I have heard the mantra for years: "Don't talk about polygamy when you talk about gay marriage. They are not related." Well, yes and no. I continue to agree that they are not related in one sense, but in another sense the issues follow one from another because both involved a compromise of the definition of marriage.
For centuries, marriage has been defined as a covenant between a man and a woman. Now, gay activitists are slowly turning the tide in communities across the world and making the idea that marriage should not be limited to two people of opposite gender, but rather should be based upon a covenant of love and commitment regardless of gender. People immersed in the theology of personal rights believe that people should be able to love and commit themselves to whoever they desire and that we should not be so close-minded as to limit marriage to being between a man and a woman. The important thing, it is argued, is the commitment and love that the couple shares. The all-too-politically-correct Ellen Goodman makes this point in one of her columns entitled Same-Sex Marriage:
As Anne and Chad Gifford, former head of Bank of America, wrote this week in The Boston Globe, their son's wedding "brought home the reality that marriage is about two people who love each other and who desire to commit to a life together."
Of course, there have been people who have argued that once you define marriage in the manner voiced by Anne and Chad Gifford (and cited favorably by Ms. Goodman), then what is left to limit the number being married to two? Why not three or four? No, no, no, say that gay rights activists, we aren't talking about that -- we are talking only about the right to two people to get married. For example, in a piece entitled "Gay Marriage, then Polygamy?" on the Independent Gay Forum, author Paul Varnell argues that the two are definitely unrelated. He says,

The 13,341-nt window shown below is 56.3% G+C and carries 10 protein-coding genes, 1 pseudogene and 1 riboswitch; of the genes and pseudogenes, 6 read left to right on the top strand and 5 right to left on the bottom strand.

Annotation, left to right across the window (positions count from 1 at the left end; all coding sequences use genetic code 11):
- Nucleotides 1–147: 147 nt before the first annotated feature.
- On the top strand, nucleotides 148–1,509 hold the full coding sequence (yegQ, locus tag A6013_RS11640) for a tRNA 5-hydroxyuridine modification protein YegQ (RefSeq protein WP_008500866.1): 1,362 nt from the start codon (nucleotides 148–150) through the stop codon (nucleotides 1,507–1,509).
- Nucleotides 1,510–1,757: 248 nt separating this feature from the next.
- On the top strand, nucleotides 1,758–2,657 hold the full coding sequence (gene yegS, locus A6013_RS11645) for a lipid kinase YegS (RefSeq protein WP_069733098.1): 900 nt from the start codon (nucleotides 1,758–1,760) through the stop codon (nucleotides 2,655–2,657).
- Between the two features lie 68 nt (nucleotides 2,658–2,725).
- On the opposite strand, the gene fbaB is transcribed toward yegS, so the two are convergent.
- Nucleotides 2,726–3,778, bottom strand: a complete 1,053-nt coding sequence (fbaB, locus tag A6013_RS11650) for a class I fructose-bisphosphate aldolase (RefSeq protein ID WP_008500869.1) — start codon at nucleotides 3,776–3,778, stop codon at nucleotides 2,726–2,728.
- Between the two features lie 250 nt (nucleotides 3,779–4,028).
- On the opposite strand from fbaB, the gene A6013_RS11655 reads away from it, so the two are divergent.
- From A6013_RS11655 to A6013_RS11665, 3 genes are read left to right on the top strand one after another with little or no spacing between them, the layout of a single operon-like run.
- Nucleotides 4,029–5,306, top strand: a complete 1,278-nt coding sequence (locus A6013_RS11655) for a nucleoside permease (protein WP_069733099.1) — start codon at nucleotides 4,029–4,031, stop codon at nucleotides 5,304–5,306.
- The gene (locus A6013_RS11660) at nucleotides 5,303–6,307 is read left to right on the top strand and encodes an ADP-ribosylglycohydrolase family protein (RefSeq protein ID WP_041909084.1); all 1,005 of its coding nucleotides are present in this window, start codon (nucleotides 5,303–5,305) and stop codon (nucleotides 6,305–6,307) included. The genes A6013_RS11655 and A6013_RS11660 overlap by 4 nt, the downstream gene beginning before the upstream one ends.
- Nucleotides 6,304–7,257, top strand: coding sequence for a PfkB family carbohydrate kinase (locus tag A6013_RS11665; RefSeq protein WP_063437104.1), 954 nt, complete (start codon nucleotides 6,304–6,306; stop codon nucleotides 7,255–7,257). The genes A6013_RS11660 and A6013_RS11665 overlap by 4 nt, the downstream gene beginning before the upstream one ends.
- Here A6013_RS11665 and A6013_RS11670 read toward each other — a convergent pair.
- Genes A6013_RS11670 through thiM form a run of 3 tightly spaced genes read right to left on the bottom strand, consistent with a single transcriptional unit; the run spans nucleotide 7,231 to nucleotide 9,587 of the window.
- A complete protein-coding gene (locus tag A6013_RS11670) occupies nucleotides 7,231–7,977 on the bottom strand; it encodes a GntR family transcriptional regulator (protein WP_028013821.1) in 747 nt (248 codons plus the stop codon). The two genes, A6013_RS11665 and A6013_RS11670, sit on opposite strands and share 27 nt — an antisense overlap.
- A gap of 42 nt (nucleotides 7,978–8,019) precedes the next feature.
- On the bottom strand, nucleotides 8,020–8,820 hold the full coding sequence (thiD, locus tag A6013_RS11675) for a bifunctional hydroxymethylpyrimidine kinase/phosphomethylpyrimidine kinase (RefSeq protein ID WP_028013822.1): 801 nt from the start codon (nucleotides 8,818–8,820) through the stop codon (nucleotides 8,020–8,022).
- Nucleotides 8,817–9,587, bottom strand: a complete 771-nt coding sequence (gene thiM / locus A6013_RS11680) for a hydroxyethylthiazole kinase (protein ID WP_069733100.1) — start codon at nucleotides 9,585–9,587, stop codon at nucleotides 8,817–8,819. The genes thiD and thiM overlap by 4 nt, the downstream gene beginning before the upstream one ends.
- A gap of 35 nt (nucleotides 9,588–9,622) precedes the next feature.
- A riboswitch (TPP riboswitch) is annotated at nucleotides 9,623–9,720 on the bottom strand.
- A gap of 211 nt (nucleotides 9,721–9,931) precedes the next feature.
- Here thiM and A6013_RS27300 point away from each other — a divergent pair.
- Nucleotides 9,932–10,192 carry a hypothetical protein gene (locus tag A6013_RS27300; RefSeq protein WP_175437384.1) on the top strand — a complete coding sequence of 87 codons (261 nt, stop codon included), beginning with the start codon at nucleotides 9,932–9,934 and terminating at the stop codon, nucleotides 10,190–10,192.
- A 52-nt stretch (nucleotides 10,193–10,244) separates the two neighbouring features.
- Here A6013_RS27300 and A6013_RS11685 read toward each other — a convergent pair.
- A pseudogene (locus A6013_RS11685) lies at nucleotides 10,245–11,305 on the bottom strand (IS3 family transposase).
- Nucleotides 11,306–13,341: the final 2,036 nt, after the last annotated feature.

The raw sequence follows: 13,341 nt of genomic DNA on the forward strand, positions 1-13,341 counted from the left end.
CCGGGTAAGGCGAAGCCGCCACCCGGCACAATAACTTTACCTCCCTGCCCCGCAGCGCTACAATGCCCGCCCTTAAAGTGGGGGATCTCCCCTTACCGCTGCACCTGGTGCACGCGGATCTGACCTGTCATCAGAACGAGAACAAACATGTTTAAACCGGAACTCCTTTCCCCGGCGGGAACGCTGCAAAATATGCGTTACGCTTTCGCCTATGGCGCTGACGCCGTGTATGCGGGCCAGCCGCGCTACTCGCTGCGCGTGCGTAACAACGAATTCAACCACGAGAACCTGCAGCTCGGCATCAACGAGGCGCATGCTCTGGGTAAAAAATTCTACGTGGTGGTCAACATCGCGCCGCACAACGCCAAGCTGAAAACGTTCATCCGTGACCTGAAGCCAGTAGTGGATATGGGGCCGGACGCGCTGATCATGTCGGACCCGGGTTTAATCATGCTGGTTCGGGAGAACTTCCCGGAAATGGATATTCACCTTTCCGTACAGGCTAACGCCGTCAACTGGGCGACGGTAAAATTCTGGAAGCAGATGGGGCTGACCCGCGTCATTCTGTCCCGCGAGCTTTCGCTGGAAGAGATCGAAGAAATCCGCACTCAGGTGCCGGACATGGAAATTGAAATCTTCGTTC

Gays are not arguing that people should be able to have whatever marital arrangement they want. They argue only that everyone should have access to marriage as it is now commonly understood. Nor are gays arguing for any legal rights other people do not have. They argue that they are uniquely denied a right everyone else already has — the right to marry someone they love.
By contrast, an advocate of legal polygamy cannot argue that he (or she) is seeking anything akin to traditional marriage — unless the Old Testament is considered "traditional." Nor can he argue he is being denied a right that everyone else has. He would have to argue that he desires and deserves a new right that no one currently has. Perhaps that argument could be made but it has not been so far.
The problem with Mr. Varnell's viewpoint is that he is not arguing for gays to be given a right that everyone already has because it is not true that marital laws already give everyone else the right to marry someone they love. It gives them the right to marry someone of the opposite sex if they are of sufficient age, unrelated, etc. Mr. Varnell, in fact, adopts the very definition for the right to marry that the polygamists would love to see adopted -- people should have the right to marry whoever they love. And despite his dismissal of the polygamist arguments as having "not been made so far", it is obvious that if marriage is defined as Mr. Varnell defines it, these arguments are coming. In fact, they have already come.
The March 20, 2006 issue of Newsweek has an article entitled Polygamists, Unite! which says:
[Marlyne Hammon ], who's involved in a polygamous relationship, is a founding member of the Centennial Park Action Committee, a group that lobbies for decriminalization of the practice. She's among a new wave of polygamy activists emerging in the wake of the gay-marriage movement—just as a federal lawsuit challenging anti-polygamy laws makes its way through the courts and a new show about polygamy debuts on HBO. "Polygamy rights is the next civil-rights battle," says Mark Henkel, who, as founder of the Christian evangelical polygamy organization TruthBearer.org, is at the forefront of the movement. His argument: if Heather can have two mommies, she should also be able to have two mommies and a daddy.
The gay rights movement has always claimed that their arguments don't lead to polygamy. I, for one, have never believed that contention, and it appears that the polygamists don't agree with that contention either since they are building on the foundation laid by the same-sex marriage advocates. If these same-sex marriage advocates really, truly believe that their arguments aren't arguments for polygamy, I expect that they will shortly be taking a strong stand against these polygamist advocates. I will be anxiously awaiting the gay rights advocates rallies in support of the two person marriage. For some reason, however, I won't be holding my breath.